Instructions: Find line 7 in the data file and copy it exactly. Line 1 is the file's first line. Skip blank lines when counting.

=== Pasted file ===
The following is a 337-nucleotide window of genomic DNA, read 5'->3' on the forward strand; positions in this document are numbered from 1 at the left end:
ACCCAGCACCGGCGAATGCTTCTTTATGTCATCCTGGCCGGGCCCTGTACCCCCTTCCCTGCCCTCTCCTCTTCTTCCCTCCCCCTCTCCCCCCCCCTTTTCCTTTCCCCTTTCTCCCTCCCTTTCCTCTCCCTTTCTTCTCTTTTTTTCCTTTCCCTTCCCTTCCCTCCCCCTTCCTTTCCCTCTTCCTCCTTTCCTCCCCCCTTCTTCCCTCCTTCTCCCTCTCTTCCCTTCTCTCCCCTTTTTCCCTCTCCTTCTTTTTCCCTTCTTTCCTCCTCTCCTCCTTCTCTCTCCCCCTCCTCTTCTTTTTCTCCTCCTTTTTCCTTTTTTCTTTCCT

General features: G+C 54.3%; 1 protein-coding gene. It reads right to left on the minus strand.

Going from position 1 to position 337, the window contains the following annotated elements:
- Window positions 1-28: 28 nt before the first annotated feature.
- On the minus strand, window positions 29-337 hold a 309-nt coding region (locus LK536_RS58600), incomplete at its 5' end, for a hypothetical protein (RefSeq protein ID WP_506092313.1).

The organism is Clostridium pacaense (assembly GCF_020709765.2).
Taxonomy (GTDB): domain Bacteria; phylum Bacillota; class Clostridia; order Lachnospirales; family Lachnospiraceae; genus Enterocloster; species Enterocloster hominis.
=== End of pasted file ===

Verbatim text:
The organism is Clostridium pacaense (assembly GCF_020709765.2).